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The hartebeest (Alcelaphus buselaphus) is an African species of grassland antelope, first described by Peter Simon Pallas in 1766. Adults stand just over 1 m (3.3 ft) at the shoulder. Males weigh 125 to 218 kg (276 to 481 lb), and females are slightly lighter. The coat colour varies between subspecies, from the sandy coat of the western hartebeest to the almost black coat of the Swayne's hartebeest. Both sexes have horns; these grow 45–70 cm (18–28 in) long, with the shape varying greatly between subspecies. Hartebeest live between 11 and 20 years in the wild, and up to 19 in captivity. Hartebeest are social animals that form herds of 20 to 300 individuals. Generally calm in nature, hartebeest can be ferocious when provoked. Their diets consist mainly of grasses, with small amounts of Hyparrhenia grasses and legumes throughout the year. The time of mating varies seasonally, and depends on both the subspecies and the population. Hartebeest are sexually mature at one to two years of age. After a gestation period of eight months, one offspring is born. The hartebeest inhabits savannas, woodlands, and open plains.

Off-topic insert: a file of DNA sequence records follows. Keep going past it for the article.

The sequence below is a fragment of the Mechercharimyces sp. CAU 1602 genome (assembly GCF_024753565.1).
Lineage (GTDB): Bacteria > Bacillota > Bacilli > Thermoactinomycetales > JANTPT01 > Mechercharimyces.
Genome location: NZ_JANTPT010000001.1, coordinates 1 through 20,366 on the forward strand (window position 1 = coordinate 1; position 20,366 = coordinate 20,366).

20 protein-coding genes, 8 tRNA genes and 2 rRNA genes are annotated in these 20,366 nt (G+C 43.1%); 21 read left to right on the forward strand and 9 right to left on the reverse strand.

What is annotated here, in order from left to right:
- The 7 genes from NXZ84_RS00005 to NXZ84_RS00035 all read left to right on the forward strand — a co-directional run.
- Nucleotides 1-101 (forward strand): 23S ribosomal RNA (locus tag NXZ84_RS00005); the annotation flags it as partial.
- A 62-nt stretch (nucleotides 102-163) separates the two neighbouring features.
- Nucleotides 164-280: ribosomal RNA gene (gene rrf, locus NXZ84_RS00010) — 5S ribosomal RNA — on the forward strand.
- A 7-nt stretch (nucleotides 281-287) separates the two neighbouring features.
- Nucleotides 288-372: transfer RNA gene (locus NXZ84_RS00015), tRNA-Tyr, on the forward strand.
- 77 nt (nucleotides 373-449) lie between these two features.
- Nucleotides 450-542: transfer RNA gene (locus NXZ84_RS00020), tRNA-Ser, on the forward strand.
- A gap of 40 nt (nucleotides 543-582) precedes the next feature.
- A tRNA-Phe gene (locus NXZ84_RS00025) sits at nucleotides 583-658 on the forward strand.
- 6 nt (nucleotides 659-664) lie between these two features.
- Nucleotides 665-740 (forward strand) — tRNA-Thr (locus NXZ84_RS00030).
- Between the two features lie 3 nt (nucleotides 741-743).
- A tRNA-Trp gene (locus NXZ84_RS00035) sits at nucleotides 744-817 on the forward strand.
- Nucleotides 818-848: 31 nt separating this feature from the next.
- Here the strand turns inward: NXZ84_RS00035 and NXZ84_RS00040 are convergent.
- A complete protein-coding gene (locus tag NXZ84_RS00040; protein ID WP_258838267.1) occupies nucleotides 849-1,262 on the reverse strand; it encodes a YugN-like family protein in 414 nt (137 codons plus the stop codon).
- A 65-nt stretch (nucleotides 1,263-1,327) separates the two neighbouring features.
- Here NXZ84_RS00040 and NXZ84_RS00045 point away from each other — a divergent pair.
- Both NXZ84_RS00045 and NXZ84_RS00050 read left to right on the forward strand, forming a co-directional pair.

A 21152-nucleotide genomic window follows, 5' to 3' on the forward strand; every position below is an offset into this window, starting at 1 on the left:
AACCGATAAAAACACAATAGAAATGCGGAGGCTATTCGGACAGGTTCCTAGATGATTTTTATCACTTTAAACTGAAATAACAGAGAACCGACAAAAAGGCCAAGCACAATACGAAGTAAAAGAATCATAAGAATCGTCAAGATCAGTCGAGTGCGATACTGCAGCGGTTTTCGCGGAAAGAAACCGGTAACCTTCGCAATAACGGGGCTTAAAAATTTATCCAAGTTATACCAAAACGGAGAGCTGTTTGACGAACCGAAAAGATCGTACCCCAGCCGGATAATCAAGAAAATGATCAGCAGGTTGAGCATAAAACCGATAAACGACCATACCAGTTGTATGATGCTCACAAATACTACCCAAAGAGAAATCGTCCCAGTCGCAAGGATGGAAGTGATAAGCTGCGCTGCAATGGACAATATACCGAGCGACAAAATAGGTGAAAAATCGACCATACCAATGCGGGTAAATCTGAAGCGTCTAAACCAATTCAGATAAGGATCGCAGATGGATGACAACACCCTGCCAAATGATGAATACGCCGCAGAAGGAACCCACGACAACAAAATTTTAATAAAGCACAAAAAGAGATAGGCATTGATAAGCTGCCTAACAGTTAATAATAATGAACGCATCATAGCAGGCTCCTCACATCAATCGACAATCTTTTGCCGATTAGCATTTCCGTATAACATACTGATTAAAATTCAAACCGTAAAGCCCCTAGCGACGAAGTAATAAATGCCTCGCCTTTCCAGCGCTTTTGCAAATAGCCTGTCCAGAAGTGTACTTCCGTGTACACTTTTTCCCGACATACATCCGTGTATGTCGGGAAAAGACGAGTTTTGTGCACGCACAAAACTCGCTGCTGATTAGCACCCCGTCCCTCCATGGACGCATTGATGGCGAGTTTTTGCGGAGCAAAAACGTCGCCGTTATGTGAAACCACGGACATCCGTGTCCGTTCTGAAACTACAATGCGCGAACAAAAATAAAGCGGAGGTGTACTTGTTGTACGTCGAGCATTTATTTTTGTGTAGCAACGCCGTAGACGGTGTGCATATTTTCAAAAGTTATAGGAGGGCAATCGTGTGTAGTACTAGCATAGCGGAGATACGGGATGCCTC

Dinikeng Game Reserve